This video from the series “Alda’s World” tells the tragic story of an unlucky family that lived in a little village amidst deep forests at the border to Lapland. The time this true story happened is around 1735. It is narrated and painted by the Swedish artist Alda Boström, who grew up in the same village and has gathered many stories of the region.
Here’s the full transcript of the story:
Here, now there are a lot of pine trees here, but then there were no pine trees here, here lived Jon Eliasson Björn with his wife and his children. Imagine: it was evening, in winter, it was cold, and little Elias, three years old, needed to pee. “Ah, go out and do what you have to do” said mother Ingeborg.
He went out but came immediately back in: “Mum, there are two eyes that shine out there by the porch!” “Eh, don’t fuss, take a light stick” – cut a wood-stick that is full with tar – “light it, light it at the fireplace and then go out.” He did so, he went out, the mother went on bathing her baby in the tub, but then she heard a terrible cry from outside! She hastened out, only to see a big wolf running away with her small son in his jaws. She tried to hurry on through the snow drifts and into the forest. She ran after, helpless, only to see how the light disappeared into the dark forest…
She staggered back to the house, only to meet an ill-fated silence. What had happened? The little baby had drowned in the tub… She fell in despair. Her husband, and their oldest girl Karin – who was to be my ancestress eventually – they were down there in the village, near the farmhouses there, this farm lay isolated – there, where you can see the roofs, there lay the rest of the houses.
Ojojojoj – when the father came home he was desperate. They searched, but – they found nothing. In the church records it was only written when he was born, but not when he died – there was nothing to bury. Probably it was so.
But the father – it was written that Jon Eliasson Björn was able to read, which was unusual at this time in 1735. He went feeble-minded, he was seen chasing through the forest, searching after his missing child. And he was never the same again.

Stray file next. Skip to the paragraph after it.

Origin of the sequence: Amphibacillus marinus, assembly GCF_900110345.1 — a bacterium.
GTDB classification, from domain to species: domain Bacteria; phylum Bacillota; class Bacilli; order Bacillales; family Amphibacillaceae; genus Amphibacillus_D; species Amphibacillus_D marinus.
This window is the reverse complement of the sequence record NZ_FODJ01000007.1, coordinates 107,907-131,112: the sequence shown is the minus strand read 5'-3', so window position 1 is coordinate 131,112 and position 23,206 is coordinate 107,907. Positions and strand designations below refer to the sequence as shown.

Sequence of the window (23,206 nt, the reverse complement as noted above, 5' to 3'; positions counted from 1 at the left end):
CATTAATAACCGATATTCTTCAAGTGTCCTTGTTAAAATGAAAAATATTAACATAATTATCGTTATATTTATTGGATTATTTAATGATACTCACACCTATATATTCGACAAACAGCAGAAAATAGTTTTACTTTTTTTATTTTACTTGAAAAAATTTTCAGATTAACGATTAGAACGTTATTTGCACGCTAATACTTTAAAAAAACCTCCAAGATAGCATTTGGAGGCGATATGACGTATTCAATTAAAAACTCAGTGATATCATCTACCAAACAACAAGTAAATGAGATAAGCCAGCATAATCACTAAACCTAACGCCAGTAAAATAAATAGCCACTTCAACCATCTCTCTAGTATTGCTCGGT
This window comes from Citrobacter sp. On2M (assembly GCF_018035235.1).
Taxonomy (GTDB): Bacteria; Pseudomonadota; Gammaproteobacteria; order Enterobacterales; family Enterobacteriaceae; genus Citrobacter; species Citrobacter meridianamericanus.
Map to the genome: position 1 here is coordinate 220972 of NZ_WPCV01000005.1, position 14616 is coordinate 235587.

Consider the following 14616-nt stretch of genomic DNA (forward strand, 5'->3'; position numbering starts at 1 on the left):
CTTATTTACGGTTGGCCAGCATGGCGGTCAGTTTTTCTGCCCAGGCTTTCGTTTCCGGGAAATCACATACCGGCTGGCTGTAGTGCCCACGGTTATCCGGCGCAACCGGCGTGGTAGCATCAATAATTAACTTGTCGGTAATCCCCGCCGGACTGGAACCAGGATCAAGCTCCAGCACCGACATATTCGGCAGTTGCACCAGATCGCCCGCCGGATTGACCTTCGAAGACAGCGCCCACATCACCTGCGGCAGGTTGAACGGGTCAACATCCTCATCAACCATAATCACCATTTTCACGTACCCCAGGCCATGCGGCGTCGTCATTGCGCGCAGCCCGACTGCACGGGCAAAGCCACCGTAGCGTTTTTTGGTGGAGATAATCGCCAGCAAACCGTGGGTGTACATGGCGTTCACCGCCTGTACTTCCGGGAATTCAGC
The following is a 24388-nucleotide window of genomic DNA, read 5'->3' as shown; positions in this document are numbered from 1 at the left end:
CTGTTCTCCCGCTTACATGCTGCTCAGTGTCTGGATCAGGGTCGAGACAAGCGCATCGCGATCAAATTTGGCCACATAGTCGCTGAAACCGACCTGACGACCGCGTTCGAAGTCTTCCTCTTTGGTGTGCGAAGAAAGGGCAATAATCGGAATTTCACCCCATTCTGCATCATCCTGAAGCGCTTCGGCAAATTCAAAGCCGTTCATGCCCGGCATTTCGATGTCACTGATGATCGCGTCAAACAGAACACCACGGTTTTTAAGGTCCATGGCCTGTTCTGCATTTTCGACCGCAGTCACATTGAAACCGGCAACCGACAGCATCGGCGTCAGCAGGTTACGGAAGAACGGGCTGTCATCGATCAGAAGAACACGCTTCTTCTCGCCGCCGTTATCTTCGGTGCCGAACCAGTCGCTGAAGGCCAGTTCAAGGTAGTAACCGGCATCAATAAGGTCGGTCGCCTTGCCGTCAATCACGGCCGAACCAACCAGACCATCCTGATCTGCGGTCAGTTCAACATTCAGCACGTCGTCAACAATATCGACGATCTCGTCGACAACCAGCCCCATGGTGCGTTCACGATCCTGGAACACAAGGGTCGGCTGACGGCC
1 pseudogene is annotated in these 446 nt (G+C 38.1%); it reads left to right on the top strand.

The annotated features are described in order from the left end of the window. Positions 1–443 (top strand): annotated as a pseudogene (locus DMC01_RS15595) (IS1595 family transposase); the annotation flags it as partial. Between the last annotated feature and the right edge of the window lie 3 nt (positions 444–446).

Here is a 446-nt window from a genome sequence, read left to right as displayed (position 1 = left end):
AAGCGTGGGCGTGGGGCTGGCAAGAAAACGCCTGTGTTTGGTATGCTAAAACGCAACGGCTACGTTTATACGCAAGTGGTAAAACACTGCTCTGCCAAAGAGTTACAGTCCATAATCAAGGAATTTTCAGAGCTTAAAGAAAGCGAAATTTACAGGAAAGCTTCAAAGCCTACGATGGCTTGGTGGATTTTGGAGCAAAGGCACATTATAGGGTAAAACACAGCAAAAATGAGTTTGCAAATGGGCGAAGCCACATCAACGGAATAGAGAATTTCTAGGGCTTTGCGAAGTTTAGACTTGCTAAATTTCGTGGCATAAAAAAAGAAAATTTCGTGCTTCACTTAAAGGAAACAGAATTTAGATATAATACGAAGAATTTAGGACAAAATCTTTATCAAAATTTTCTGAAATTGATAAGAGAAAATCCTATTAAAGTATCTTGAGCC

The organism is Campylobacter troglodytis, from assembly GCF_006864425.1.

But – in the year after they became a daughter, Segrid – and her life became also dramatic, at the same place here. Per Kristofferson from Hädanberg married Karin, who was to be my ancestress, Segrid married a farm-hand. She became two children. So it was when she was twenty-five years old. She had went out for some business, and the children stayed at home, Ingeborg and Erik, they were in the house, four and two years old. When she came home, the house stood in flames, something had happened, maybe a wad of wool had come too near the fire and fallen on the floor where it began to burn. She hastened in, had apparently embraced the children, but she went down in the smoke, together with her two children. One of the children seemed to have been blooding.
The neighbors saw it and came and tried to slack the fire. They were not much injured, they didn’t burn up, so to say, but the mother embraced them, the boy and the girl. And that stood in the church records, this happened in November 1761: Here rests Segrid Jonsdotter, who lived her young life beautiful, together with her children Ingeborg and Erik at the easten church wall.